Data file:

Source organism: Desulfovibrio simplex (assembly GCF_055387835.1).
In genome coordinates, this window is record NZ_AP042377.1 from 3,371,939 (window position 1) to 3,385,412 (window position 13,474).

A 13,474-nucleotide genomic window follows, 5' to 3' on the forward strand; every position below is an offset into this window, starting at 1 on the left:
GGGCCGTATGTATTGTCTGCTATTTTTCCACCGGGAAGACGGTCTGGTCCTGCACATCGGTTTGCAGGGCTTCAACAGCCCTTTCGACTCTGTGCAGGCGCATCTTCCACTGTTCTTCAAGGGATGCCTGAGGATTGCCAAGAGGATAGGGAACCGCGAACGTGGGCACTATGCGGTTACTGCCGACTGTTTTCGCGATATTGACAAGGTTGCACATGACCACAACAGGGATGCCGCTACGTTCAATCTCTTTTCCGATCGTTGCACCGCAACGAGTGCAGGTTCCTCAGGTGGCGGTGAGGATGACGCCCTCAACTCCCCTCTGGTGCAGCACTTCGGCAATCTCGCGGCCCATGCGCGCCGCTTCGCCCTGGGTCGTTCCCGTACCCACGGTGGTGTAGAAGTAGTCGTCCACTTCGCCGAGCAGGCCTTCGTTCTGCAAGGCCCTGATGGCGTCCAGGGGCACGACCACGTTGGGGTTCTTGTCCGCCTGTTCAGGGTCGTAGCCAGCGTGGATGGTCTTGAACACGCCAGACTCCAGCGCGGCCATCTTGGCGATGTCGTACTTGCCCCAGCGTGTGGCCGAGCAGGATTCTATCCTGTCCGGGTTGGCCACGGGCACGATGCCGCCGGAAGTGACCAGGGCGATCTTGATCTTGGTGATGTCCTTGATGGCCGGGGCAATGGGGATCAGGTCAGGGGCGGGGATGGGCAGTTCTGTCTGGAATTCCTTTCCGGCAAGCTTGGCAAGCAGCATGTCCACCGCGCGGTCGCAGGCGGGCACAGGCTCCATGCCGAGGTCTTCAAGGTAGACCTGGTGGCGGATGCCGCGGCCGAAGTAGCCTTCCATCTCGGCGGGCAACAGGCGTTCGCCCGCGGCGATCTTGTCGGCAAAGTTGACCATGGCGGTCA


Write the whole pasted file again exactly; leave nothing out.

Source organism: Desulfovibrio simplex (assembly GCF_055387835.1).
In genome coordinates, this window is record NZ_AP042377.1 from 3,371,939 (window position 1) to 3,385,412 (window position 13,474).

A 13,474-nucleotide genomic window follows, 5' to 3' on the forward strand; every position below is an offset into this window, starting at 1 on the left:
GGGCCGTATGTATTGTCTGCTATTTTTCCACCGGGAAGACGGTCTGGTCCTGCACATCGGTTTGCAGGGCTTCAACAGCCCTTTCGACTCTGTGCAGGCGCATCTTCCACTGTTCTTCAAGGGATGCCTGAGGATTGCCAAGAGGATAGGGAACCGCGAACGTGGGCACTATGCGGTTACTGCCGACTGTTTTCGCGATATTGACAAGGTTGCACATGACCACAACAGGGATGCCGCTACGTTCAATCTCTTTTCCGATCGTTGCACCGCAACGAGTGCAGGTTCCTCAGGTGGCGGTGAGGATGACGCCCTCAACTCCCCTCTGGTGCAGCACTTCGGCAATCTCGCGGCCCATGCGCGCCGCTTCGCCCTGGGTCGTTCCCGTACCCACGGTGGTGTAGAAGTAGTCGTCCACTTCGCCGAGCAGGCCTTCGTTCTGCAAGGCCCTGATGGCGTCCAGGGGCACGACCACGTTGGGGTTCTTGTCCGCCTGTTCAGGGTCGTAGCCAGCGTGGATGGTCTTGAACACGCCAGACTCCAGCGCGGCCATCTTGGCGATGTCGTACTTGCCCCAGCGTGTGGCCGAGCAGGATTCTATCCTGTCCGGGTTGGCCACGGGCACGATGCCGCCGGAAGTGACCAGGGCGATCTTGATCTTGGTGATGTCCTTGATGGCCGGGGCAATGGGGATCAGGTCAGGGGCGGGGATGGGCAGTTCTGTCTGGAATTCCTTTCCGGCAAGCTTGGCAAGCAGCATGTCCACCGCGCGGTCGCAGGCGGGCACAGGCTCCATGCCGAGGTCTTCAAGGTAGACCTGGTGGCGGATGCCGCGGCCGAAGTAGCCTTCCATCTCGGCGGGCAACAGGCGTTCGCCCGCGGCGATCTTGTCGGCAAAGTTGACCATGGCGGTCA